Configuration Manager SQL Server Backup guidelines

 

As previously documented, using native SQL Server backup for ConfigMgr recovery has been supported since CM 2012 Sp1 and later.

SQL backups are the preferred technique for backing up the ConfigMgr for a number of reasons.

Here is my list of why native SQL Server backups are superior to the built-in ConfigMgr maintenance task:

          Backup databases other than ConfigMgr (ReportServer, ReportServerTempdb and SUSDB)

          Use database compression (the space savings can be huge)

          ConfigMgr services continue to run while backup is in motion

          Can send email notifications on completion (or failure)

          More granular control over scheduling of backup time

Since ConfigMgr (Current Branch) build 1511 was introduced, in addition to SQL databases, the CD.Latest folder (located in the installation path for Configuration Manager), also needs to be backed up.

Why do I care about the CD.Latest folder?

As updates are delivered to ConfigMgr, updates to the ConfigMgr binaries are updated in the CD.Latest folder as well.

The source files for CD.Latest are used as follows:

·         Backup and Recovery – if you need to re-install a site and want it to be the same build number, the files contained will be an exact version match. If you need to recover a site and do not have the contents of CD.Latest folder – you cannot recover the site!

·         Child primary site – if you need to re-install a child primary site in a hierarchy you must use the CD.Latest folder that matches the CAS version

·         Expand an existing site – if you need to turn your primary site into a multi-site hierarch, you will need to use CD.Latest to install the CAS. (Hopefully you do not have to do this!)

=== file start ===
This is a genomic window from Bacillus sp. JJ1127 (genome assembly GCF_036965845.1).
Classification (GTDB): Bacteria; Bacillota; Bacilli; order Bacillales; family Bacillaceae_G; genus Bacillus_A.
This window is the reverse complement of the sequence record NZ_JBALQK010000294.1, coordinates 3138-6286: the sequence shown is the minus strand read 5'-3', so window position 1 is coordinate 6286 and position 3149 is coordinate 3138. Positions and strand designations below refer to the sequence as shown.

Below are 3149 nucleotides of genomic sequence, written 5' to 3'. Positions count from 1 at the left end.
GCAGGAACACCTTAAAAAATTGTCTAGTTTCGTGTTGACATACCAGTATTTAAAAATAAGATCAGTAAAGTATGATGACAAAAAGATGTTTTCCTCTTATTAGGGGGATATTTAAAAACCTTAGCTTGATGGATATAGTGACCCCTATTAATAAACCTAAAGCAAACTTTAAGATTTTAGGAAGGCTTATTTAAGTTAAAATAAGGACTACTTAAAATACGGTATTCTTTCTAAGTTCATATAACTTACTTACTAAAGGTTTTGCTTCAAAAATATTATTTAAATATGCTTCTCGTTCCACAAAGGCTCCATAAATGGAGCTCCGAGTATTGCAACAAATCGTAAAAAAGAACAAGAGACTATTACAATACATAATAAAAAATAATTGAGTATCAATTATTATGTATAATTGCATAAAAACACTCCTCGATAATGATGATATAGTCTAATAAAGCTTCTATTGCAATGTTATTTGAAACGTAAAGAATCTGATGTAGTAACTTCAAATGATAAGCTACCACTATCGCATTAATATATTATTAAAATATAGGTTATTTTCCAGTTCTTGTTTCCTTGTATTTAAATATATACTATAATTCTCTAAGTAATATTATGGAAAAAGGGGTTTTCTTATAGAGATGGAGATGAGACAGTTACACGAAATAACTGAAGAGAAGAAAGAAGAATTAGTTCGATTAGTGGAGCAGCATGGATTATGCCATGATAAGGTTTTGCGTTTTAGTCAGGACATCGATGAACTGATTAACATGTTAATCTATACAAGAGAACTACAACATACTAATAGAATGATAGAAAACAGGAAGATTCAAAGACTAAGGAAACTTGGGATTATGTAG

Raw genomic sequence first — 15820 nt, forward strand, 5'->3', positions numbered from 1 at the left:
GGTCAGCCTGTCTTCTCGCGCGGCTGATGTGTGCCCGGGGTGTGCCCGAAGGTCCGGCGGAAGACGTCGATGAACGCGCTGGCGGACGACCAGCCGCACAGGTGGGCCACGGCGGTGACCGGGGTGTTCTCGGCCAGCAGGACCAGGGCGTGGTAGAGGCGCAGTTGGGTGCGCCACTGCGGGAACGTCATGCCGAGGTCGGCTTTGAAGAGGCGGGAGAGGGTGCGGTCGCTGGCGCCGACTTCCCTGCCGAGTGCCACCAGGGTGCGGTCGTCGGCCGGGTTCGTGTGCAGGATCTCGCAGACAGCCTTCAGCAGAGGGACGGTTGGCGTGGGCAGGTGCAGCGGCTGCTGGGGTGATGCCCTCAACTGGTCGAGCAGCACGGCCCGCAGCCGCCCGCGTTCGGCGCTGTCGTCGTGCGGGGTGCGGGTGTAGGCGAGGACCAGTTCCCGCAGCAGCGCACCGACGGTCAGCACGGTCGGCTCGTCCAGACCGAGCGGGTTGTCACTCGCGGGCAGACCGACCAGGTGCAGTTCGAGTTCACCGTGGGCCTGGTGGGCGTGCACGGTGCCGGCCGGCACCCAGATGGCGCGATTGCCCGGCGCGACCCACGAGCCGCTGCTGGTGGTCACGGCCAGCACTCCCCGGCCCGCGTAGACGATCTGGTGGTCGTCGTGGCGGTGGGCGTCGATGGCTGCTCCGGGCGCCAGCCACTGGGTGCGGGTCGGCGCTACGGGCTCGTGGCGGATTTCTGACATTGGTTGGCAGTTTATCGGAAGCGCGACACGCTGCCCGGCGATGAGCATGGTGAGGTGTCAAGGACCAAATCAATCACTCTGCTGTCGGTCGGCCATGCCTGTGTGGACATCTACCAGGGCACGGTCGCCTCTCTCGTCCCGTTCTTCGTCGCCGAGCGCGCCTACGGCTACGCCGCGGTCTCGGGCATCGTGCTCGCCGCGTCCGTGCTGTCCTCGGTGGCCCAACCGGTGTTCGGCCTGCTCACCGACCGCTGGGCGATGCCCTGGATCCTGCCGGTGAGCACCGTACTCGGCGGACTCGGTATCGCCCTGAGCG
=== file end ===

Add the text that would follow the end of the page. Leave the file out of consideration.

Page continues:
TIP: If you need to perform any of the above steps, you will need to copy the contents of CD.Latest to a path outside the Configuration Manager installation to get ALL of the available options.

I’ve assembled the following step by step guide to create a backup task for SQL Server to back up the core items you need for a successful recovery.

Caveat(s): This guide will not cover other files that you will need for a complete recovery; OSD images, source for packages/applications, drivers, etc. (please see the references section for more information). Always test the restore process in a lab prior to actual use! Keep fingers out of the cage and do not feed the animals. J

How to backup ConfigMgr using SQL Server Agent tasks

 

You will start by creating an SQL Server Agent task to back up the cd.latest folder.

1.      Using SQL Server Management Studio, expand the SQL Server Agent node. Right click Jobs, then New Job…

image

Perform the following steps:

a.      After Name: type Backup CDLatest

b.      On left, click Steps

c.       Click New…

2.      For the Job Step Properties, perform the following steps:

a.      After Step Name: type Backup

b.      For Type: select Operating system (CmdExec)

c.       Copy the following PowerShell command into the clipboard (Note: modify paths as needed to match your environment, should be one line)

powershell.exe -command "Get-ChildItem -Path 'E:\SQLBCK\CDLatest\*.zip' | Where-Object {$_.CreationTime -lt (Get-Date).AddDays(-7)} | Remove-Item | Add-Type -Assembly 'System.IO.Compression.FileSystem' -PassThru | Select -First 1 | % { [IO.Compression.ZIPFile]::CreateFromDirectory('e:\program files\microsoft configuration manager\cd.latest', 'e:\SQLBCK\CDLatest\CDLatestArchive' + (Get-Date -format 'yyyyMMddHHmm') + '.zip') }"

 

 

d.      Paste into the Command Window, click OK.

image

Now, you will start by creating an SQL Server Agent task to back up the cd.latest folder.